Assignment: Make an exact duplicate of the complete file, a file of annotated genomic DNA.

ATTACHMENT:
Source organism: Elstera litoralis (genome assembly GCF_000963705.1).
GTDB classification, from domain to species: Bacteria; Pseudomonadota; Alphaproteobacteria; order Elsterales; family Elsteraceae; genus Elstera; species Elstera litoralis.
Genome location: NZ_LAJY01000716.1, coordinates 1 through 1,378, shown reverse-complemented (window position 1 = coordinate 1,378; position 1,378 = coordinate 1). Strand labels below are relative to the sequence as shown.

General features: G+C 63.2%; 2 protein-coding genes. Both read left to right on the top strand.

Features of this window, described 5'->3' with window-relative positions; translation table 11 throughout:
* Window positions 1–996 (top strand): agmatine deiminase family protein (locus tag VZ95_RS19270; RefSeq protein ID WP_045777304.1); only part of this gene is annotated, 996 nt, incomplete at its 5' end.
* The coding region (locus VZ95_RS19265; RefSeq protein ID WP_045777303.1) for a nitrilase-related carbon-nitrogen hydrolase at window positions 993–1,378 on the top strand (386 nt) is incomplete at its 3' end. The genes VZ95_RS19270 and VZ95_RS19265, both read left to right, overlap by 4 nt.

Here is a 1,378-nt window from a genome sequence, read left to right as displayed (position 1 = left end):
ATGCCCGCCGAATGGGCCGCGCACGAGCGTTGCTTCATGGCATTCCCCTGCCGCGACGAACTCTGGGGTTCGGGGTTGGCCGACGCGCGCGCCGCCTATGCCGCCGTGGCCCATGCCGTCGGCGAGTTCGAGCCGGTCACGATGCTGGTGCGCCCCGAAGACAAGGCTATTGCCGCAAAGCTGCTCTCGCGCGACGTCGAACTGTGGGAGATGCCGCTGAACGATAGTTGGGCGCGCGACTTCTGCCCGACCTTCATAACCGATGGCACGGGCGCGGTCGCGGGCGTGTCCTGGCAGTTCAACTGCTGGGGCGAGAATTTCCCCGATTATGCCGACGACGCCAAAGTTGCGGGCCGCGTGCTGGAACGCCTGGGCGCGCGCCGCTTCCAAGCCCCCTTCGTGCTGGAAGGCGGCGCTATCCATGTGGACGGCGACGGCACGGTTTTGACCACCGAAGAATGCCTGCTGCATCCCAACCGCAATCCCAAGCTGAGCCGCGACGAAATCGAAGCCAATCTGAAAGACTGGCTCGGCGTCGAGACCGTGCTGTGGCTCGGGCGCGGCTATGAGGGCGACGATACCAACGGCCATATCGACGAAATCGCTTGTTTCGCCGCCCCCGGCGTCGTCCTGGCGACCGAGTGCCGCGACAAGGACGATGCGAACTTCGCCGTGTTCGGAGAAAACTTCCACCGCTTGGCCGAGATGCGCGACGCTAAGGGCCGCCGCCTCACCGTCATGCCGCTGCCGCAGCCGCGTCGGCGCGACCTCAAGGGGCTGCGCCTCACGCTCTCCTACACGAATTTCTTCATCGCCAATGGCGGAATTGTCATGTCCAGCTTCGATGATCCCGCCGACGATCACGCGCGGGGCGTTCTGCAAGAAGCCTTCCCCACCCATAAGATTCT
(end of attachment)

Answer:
Source organism: Elstera litoralis (genome assembly GCF_000963705.1).
GTDB classification, from domain to species: Bacteria; Pseudomonadota; Alphaproteobacteria; order Elsterales; family Elsteraceae; genus Elstera; species Elstera litoralis.
Genome location: NZ_LAJY01000716.1, coordinates 1 through 1,378, shown reverse-complemented (window position 1 = coordinate 1,378; position 1,378 = coordinate 1). Strand labels below are relative to the sequence as shown.

General features: G+C 63.2%; 2 protein-coding genes. Both read left to right on the top strand.

Features of this window, described 5'->3' with window-relative positions; translation table 11 throughout:
* Window positions 1–996 (top strand): agmatine deiminase family protein (locus tag VZ95_RS19270; RefSeq protein ID WP_045777304.1); only part of this gene is annotated, 996 nt, incomplete at its 5' end.
* The coding region (locus VZ95_RS19265; RefSeq protein ID WP_045777303.1) for a nitrilase-related carbon-nitrogen hydrolase at window positions 993–1,378 on the top strand (386 nt) is incomplete at its 3' end. The genes VZ95_RS19270 and VZ95_RS19265, both read left to right, overlap by 4 nt.

Here is a 1,378-nt window from a genome sequence, read left to right as displayed (position 1 = left end):
ATGCCCGCCGAATGGGCCGCGCACGAGCGTTGCTTCATGGCATTCCCCTGCCGCGACGAACTCTGGGGTTCGGGGTTGGCCGACGCGCGCGCCGCCTATGCCGCCGTGGCCCATGCCGTCGGCGAGTTCGAGCCGGTCACGATGCTGGTGCGCCCCGAAGACAAGGCTATTGCCGCAAAGCTGCTCTCGCGCGACGTCGAACTGTGGGAGATGCCGCTGAACGATAGTTGGGCGCGCGACTTCTGCCCGACCTTCATAACCGATGGCACGGGCGCGGTCGCGGGCGTGTCCTGGCAGTTCAACTGCTGGGGCGAGAATTTCCCCGATTATGCCGACGACGCCAAAGTTGCGGGCCGCGTGCTGGAACGCCTGGGCGCGCGCCGCTTCCAAGCCCCCTTCGTGCTGGAAGGCGGCGCTATCCATGTGGACGGCGACGGCACGGTTTTGACCACCGAAGAATGCCTGCTGCATCCCAACCGCAATCCCAAGCTGAGCCGCGACGAAATCGAAGCCAATCTGAAAGACTGGCTCGGCGTCGAGACCGTGCTGTGGCTCGGGCGCGGCTATGAGGGCGACGATACCAACGGCCATATCGACGAAATCGCTTGTTTCGCCGCCCCCGGCGTCGTCCTGGCGACCGAGTGCCGCGACAAGGACGATGCGAACTTCGCCGTGTTCGGAGAAAACTTCCACCGCTTGGCCGAGATGCGCGACGCTAAGGGCCGCCGCCTCACCGTCATGCCGCTGCCGCAGCCGCGTCGGCGCGACCTCAAGGGGCTGCGCCTCACGCTCTCCTACACGAATTTCTTCATCGCCAATGGCGGAATTGTCATGTCCAGCTTCGATGATCCCGCCGACGATCACGCGCGGGGCGTTCTGCAAGAAGCCTTCCCCACCCATAAGATTCT